Sunday, March 22, 2015

Microsoft Joins The Major A****** Category With Skype Updates

They try to have you not notice that they are re-setting defaults on the search engine and home page.

Grow up will you MS. Your endless updates are bad enough without this trickery!



Bruce Farnell said...

I wasn't aware of the changes to home page and search settings but it is an expected behaviour.

For a while now I have not been recommending Skype to others and I hardly have any need to use it myself. Instead, I have been using the site

It uses WebRTC and only works with browsers that support that standard. Chrome and Firefox work like a treat.

No software to install, no updates to install and no passwords to remember. The site can tell who 'owns' the room by their email address and the computer they are using. All you need to do is email a URL to the intended recipients. It seems secure enough - check out the site if you are interested.

Anonymous said...

I'm a Microsoft employee and a regular reader of your blog. I'm not part of the Skype team but am part of the internal testing of the new "Skype for Business" branding of Lync and tighter integration to Skype - the consumer product.

What changes are you experiencing that made you so concerned? I'll try and get a contact at Microsoft to be able to answer any questions directly.

I honestly doubt that changes to defaults are trickery because of the focus we have on privacy and trust in all the cloud services that the future of Microsoft depends on.

In reply to Bruce I'll add that WebRTC isn't a standard yet and that the approach Apple and Microsoft are taking to eventually supporting a standard for voice in video in browsers is very interesting and worth digging into a bit deeper. There are lots of unresolved issues in WebRTC "as is" around patent-free codecs and security.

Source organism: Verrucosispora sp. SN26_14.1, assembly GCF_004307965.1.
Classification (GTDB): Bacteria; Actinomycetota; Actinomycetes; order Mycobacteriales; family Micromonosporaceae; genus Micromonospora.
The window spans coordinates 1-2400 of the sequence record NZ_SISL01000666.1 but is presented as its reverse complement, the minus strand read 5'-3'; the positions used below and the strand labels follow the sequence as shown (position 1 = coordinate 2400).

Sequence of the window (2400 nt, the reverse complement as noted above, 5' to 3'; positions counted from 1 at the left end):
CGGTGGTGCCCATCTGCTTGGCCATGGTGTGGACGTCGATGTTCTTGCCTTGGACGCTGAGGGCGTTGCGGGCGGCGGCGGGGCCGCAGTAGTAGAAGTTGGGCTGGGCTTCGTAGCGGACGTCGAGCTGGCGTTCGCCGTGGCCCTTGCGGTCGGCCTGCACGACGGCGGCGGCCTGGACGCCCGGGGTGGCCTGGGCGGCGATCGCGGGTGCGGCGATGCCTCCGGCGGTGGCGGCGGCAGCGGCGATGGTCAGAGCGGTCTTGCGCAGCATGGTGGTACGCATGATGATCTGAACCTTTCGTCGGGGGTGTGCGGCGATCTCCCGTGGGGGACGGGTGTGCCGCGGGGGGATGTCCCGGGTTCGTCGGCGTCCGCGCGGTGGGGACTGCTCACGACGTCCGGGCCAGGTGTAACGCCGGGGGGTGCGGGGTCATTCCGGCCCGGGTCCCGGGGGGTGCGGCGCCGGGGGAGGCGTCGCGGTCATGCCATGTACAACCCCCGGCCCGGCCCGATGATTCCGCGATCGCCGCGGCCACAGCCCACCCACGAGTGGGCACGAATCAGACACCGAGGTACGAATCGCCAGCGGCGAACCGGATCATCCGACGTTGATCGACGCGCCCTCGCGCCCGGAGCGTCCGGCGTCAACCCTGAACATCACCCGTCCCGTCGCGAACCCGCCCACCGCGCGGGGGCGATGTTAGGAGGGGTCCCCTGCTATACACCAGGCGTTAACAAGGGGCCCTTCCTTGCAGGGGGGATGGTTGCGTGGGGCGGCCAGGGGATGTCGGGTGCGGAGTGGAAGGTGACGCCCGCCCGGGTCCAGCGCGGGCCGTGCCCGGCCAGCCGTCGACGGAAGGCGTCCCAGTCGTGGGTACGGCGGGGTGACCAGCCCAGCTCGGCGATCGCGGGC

Dr David More MB PhD FACHI said...

It is the same nonsense as you see with Java Updates.

In the update agreement flow there are two boxes that are pre-ticked which change default browser and search engine.

If you don't notice you are swapped. With Java it is even worse as the changes are even harder to set back to the way you want.

It is just too tricky by half and beneath MS.


Anonymous said...


all that plus Microsoft remain anti-open standards and continue to push closed protocols in this new skype for business.

Meanwhile the rest of the world moves on with open standards. Important principle of the readers of this blog.!

Anonymous said...

Microsoft is not anti-open source nor anti-standards and I think it is time for people trapped in that old thinking to be open to evaluating that via evidence.

The Microsoft Azure cloud supports many flavours of Linux distros as well as PHP, Phython and many other open programming languages not to mention Github etc.

Please present your counter-arguments after reviewing this

Anonymous said...

Here's a few on WebRTC..

"Microsoft (NASDAQ: MSFT) has actively developed a competing technology known as CU-RTC"

"All of Skype’s biggest competitors are moving towards plugin-free browser calling features, and Redmond is finally admitting it has no choice but to do the same."

"Both Google and Mozilla are way ahead of Microsoft in this area, both in terms of adding WebRTC features to their respective browsers and in terms of building plugin-free calling services that rely on the technology. In short, Skype is under threat, and Microsoft has finally decided to opt for an “If you can’t beat ‘em, join ‘em” strategy."

Anonymous said...

Object RTC much?